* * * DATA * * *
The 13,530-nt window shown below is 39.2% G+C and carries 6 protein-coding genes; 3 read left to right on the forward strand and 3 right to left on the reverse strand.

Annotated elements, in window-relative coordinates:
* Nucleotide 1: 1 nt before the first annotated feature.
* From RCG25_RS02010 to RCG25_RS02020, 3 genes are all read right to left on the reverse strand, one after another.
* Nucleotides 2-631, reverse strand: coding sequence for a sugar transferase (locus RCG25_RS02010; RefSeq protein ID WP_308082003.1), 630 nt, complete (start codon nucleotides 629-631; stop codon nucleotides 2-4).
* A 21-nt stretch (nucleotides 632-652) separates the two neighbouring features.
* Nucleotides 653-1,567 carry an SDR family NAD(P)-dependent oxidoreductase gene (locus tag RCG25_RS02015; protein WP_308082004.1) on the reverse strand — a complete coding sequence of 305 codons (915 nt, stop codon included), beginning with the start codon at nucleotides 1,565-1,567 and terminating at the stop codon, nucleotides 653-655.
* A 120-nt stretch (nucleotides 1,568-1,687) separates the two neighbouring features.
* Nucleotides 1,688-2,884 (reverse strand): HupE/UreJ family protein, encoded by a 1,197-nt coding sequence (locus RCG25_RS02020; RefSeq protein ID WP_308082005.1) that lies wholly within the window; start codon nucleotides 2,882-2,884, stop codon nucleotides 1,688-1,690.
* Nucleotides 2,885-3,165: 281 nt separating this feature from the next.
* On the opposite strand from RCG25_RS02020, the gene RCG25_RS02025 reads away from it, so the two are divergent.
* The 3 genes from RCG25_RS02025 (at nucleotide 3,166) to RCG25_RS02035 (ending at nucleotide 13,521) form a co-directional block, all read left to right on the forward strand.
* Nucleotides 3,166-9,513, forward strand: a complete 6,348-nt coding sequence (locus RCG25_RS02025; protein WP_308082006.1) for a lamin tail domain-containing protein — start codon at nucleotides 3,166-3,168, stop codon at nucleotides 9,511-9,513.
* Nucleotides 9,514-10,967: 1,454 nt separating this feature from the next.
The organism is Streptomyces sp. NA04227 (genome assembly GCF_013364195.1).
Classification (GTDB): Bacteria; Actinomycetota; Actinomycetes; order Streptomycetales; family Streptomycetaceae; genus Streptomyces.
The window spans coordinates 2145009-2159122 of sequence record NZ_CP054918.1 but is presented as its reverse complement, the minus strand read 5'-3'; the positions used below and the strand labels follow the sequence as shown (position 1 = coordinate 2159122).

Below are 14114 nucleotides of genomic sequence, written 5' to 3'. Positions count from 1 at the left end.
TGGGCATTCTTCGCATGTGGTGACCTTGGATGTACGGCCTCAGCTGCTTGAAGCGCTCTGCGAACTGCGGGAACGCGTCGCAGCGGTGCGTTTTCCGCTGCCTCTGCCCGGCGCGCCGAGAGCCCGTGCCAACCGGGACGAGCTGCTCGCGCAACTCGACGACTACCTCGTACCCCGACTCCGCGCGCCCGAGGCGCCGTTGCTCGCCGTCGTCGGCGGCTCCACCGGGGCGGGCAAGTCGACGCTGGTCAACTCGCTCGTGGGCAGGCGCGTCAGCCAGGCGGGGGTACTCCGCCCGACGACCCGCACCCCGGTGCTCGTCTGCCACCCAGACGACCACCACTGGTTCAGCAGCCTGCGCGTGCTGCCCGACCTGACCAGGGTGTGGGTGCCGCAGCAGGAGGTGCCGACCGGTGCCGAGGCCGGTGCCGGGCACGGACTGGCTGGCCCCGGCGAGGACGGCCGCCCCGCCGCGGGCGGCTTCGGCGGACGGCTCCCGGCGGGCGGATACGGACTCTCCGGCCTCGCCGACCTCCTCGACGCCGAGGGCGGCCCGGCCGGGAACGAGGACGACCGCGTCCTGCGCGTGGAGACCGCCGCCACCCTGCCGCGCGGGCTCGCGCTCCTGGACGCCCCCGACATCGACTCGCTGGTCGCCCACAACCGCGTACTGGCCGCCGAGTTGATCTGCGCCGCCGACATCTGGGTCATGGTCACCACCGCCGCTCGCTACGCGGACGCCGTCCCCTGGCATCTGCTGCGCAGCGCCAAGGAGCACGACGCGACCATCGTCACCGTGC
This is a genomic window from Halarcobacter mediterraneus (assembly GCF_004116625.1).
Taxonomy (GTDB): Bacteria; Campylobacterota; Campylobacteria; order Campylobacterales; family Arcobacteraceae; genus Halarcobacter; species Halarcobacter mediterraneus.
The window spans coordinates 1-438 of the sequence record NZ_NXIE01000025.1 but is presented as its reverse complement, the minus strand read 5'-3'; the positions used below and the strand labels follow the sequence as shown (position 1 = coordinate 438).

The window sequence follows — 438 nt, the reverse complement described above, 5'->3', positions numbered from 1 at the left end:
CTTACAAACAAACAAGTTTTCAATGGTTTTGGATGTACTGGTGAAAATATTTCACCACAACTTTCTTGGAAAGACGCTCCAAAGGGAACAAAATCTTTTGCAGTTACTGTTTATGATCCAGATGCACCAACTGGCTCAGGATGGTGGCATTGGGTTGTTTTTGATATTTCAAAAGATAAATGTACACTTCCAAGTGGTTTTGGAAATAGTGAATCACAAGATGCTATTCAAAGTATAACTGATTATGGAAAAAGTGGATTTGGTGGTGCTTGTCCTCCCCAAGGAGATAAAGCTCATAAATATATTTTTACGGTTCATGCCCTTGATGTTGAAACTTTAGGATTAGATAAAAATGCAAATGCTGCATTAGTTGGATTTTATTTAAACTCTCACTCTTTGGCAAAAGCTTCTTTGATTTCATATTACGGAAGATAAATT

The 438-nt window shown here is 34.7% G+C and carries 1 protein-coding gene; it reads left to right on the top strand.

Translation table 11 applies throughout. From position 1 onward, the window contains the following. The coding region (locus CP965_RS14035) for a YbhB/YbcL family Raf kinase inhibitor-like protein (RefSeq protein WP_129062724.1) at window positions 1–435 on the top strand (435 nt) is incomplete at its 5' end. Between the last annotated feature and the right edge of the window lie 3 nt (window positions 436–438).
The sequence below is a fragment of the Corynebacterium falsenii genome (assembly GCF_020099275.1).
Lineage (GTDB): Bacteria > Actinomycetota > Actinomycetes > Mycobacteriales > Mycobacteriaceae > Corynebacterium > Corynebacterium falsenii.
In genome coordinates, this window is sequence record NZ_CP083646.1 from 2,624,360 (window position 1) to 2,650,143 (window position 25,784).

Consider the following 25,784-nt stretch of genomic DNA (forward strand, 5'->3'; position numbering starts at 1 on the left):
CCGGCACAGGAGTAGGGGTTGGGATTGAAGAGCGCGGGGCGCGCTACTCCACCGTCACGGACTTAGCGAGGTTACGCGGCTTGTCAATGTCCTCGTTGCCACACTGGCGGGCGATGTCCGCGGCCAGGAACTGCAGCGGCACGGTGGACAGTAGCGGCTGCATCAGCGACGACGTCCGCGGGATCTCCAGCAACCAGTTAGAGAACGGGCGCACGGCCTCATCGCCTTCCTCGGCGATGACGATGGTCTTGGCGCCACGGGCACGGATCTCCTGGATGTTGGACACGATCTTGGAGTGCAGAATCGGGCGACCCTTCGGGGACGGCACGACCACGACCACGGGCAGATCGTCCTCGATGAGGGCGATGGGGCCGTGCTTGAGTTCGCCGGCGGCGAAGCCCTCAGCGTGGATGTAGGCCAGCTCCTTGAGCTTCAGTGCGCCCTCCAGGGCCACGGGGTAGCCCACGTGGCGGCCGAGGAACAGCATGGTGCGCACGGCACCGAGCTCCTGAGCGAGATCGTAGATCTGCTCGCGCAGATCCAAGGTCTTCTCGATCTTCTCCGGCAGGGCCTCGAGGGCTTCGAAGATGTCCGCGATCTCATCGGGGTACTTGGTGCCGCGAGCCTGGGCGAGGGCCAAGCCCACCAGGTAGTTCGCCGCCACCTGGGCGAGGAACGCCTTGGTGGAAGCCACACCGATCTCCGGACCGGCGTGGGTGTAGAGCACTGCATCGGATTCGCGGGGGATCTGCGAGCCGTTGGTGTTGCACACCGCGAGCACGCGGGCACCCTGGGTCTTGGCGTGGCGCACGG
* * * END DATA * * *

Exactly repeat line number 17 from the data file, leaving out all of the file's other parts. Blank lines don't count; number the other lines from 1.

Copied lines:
The window spans coordinates 2145009-2159122 of sequence record NZ_CP054918.1 but is presented as its reverse complement, the minus strand read 5'-3'; the positions used below and the strand labels follow the sequence as shown (position 1 = coordinate 2159122).